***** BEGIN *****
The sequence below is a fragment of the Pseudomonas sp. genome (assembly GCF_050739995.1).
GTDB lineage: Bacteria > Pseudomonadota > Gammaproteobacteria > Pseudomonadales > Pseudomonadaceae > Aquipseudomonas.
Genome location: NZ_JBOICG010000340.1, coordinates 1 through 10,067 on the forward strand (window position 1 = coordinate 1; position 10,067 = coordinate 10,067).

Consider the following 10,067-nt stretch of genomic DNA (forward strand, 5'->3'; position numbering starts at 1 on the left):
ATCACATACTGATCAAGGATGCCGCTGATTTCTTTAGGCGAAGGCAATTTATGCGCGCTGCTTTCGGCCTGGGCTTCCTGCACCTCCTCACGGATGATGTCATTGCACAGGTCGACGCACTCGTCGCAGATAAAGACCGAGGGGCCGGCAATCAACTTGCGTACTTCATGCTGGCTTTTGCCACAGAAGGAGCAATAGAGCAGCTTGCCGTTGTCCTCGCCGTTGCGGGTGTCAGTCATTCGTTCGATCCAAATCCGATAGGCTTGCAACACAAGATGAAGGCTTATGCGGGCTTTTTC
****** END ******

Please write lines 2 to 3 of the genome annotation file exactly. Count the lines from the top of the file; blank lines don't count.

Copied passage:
GTDB lineage: Bacteria > Pseudomonadota > Gammaproteobacteria > Pseudomonadales > Pseudomonadaceae > Aquipseudomonas.
Genome location: NZ_JBOICG010000340.1, coordinates 1 through 10,067 on the forward strand (window position 1 = coordinate 1; position 10,067 = coordinate 10,067).